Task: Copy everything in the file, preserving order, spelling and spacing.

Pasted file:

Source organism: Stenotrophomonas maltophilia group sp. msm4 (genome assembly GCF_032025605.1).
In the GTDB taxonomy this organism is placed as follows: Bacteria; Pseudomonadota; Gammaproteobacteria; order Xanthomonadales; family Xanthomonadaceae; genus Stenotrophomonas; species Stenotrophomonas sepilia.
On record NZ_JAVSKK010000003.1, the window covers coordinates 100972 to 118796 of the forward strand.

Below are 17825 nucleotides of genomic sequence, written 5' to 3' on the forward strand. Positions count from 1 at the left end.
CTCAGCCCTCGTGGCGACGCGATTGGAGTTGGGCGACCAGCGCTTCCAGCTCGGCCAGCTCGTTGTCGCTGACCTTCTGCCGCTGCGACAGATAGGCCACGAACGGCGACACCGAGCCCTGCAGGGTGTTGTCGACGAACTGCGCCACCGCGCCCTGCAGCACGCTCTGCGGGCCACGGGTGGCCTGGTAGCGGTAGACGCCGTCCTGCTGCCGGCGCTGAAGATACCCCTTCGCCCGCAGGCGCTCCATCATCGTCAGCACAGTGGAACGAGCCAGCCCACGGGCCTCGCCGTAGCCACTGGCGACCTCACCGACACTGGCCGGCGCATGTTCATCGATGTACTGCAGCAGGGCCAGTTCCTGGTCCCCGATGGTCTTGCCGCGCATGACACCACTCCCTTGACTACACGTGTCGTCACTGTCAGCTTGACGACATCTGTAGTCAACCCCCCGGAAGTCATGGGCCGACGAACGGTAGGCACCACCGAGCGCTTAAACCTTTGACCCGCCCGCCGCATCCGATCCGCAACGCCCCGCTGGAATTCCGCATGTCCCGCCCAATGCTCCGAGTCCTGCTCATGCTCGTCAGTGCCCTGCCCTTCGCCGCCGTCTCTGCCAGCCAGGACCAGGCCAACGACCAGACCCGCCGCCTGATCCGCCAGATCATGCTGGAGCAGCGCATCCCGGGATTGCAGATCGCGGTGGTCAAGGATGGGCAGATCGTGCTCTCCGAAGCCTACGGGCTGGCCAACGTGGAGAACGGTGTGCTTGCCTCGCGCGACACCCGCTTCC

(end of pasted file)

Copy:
Source organism: Stenotrophomonas maltophilia group sp. msm4 (genome assembly GCF_032025605.1).
In the GTDB taxonomy this organism is placed as follows: Bacteria; Pseudomonadota; Gammaproteobacteria; order Xanthomonadales; family Xanthomonadaceae; genus Stenotrophomonas; species Stenotrophomonas sepilia.
On record NZ_JAVSKK010000003.1, the window covers coordinates 100972 to 118796 of the forward strand.

Below are 17825 nucleotides of genomic sequence, written 5' to 3' on the forward strand. Positions count from 1 at the left end.
CTCAGCCCTCGTGGCGACGCGATTGGAGTTGGGCGACCAGCGCTTCCAGCTCGGCCAGCTCGTTGTCGCTGACCTTCTGCCGCTGCGACAGATAGGCCACGAACGGCGACACCGAGCCCTGCAGGGTGTTGTCGACGAACTGCGCCACCGCGCCCTGCAGCACGCTCTGCGGGCCACGGGTGGCCTGGTAGCGGTAGACGCCGTCCTGCTGCCGGCGCTGAAGATACCCCTTCGCCCGCAGGCGCTCCATCATCGTCAGCACAGTGGAACGAGCCAGCCCACGGGCCTCGCCGTAGCCACTGGCGACCTCACCGACACTGGCCGGCGCATGTTCATCGATGTACTGCAGCAGGGCCAGTTCCTGGTCCCCGATGGTCTTGCCGCGCATGACACCACTCCCTTGACTACACGTGTCGTCACTGTCAGCTTGACGACATCTGTAGTCAACCCCCCGGAAGTCATGGGCCGACGAACGGTAGGCACCACCGAGCGCTTAAACCTTTGACCCGCCCGCCGCATCCGATCCGCAACGCCCCGCTGGAATTCCGCATGTCCCGCCCAATGCTCCGAGTCCTGCTCATGCTCGTCAGTGCCCTGCCCTTCGCCGCCGTCTCTGCCAGCCAGGACCAGGCCAACGACCAGACCCGCCGCCTGATCCGCCAGATCATGCTGGAGCAGCGCATCCCGGGATTGCAGATCGCGGTGGTCAAGGATGGGCAGATCGTGCTCTCCGAAGCCTACGGGCTGGCCAACGTGGAGAACGGTGTGCTTGCCTCGCGCGACACCCGCTTCC